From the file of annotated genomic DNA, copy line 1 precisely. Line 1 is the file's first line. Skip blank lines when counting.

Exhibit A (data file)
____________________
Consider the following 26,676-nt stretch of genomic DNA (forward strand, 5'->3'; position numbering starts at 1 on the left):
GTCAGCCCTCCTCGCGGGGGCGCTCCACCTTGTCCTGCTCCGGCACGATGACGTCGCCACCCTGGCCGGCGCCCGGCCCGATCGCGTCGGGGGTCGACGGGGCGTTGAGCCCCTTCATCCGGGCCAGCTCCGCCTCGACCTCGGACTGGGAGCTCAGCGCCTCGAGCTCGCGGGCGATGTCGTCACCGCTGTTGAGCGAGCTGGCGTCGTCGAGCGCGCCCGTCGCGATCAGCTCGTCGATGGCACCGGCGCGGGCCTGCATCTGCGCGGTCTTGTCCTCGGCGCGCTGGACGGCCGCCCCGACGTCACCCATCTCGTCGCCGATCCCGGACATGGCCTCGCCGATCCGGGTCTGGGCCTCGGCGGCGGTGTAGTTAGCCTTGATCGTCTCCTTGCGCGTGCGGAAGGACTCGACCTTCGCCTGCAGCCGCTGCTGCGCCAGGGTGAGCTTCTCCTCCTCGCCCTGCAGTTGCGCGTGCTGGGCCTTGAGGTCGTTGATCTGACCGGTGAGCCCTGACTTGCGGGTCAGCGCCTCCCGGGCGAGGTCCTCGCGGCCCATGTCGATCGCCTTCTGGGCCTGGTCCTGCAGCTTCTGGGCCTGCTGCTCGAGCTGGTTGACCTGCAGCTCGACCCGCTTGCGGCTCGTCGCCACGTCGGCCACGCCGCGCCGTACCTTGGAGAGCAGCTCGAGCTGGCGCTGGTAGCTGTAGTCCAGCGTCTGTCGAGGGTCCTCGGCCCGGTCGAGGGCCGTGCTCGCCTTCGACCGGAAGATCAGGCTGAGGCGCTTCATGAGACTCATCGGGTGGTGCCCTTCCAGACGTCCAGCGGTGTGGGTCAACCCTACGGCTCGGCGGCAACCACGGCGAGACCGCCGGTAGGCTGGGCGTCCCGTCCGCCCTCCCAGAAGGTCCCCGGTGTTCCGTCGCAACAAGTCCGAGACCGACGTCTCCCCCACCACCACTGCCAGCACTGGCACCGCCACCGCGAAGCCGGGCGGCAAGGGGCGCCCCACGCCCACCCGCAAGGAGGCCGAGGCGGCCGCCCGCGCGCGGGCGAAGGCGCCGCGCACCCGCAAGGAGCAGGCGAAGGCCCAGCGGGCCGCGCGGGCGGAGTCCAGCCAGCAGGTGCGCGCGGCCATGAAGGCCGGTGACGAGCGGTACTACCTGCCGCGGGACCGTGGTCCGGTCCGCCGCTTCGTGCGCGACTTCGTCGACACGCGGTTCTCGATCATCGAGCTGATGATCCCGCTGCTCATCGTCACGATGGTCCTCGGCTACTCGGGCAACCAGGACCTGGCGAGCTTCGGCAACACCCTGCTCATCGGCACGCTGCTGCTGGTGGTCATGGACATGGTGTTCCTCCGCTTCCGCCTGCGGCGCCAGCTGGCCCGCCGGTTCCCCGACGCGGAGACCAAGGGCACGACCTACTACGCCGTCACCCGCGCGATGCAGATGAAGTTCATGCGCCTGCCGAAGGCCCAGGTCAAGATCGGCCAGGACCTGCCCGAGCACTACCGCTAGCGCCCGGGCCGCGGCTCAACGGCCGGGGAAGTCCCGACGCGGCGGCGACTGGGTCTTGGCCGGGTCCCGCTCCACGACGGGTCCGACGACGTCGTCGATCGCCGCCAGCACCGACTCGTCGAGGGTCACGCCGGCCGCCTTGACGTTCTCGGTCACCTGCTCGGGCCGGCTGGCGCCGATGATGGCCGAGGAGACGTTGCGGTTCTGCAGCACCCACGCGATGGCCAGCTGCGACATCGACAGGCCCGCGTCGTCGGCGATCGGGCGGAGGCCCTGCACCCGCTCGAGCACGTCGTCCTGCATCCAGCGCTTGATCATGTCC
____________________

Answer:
Consider the following 26,676-nt stretch of genomic DNA (forward strand, 5'->3'; position numbering starts at 1 on the left):